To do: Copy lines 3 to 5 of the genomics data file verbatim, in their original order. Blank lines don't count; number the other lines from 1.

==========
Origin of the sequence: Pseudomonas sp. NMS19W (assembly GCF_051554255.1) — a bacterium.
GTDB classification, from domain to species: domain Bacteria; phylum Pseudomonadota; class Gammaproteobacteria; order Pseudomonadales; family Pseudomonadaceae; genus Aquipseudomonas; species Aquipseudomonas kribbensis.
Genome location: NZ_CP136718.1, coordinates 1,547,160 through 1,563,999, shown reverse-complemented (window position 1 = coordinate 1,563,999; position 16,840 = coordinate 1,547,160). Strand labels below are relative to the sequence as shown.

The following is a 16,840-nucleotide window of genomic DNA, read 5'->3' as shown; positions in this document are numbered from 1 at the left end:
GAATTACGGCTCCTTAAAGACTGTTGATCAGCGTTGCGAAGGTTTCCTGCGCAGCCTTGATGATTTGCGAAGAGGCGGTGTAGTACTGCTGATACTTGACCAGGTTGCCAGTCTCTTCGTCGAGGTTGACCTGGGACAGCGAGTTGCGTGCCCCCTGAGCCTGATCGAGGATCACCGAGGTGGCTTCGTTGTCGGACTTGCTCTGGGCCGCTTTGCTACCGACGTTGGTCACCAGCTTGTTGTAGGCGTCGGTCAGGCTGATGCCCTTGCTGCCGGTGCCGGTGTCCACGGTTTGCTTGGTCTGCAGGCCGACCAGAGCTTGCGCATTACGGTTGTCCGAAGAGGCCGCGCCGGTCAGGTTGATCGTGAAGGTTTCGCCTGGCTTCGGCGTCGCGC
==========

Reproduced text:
Genome location: NZ_CP136718.1, coordinates 1,547,160 through 1,563,999, shown reverse-complemented (window position 1 = coordinate 1,563,999; position 16,840 = coordinate 1,547,160). Strand labels below are relative to the sequence as shown.

The following is a 16,840-nucleotide window of genomic DNA, read 5'->3' as shown; positions in this document are numbered from 1 at the left end:
GAATTACGGCTCCTTAAAGACTGTTGATCAGCGTTGCGAAGGTTTCCTGCGCAGCCTTGATGATTTGCGAAGAGGCGGTGTAGTACTGCTGATACTTGACCAGGTTGCCAGTCTCTTCGTCGAGGTTGACCTGGGACAGCGAGTTGCGTGCCCCCTGAGCCTGATCGAGGATCACCGAGGTGGCTTCGTTGTCGGACTTGCTCTGGGCCGCTTTGCTACCGACGTTGGTCACCAGCTTGTTGTAGGCGTCGGTCAGGCTGATGCCCTTGCTGCCGGTGCCGGTGTCCACGGTTTGCTTGGTCTGCAGGCCGACCAGAGCTTGCGCATTACGGTTGTCCGAAGAGGCCGCGCCGGTCAGGTTGATCGTGAAGGTTTCGCCTGGCTTCGGCGTCGCGC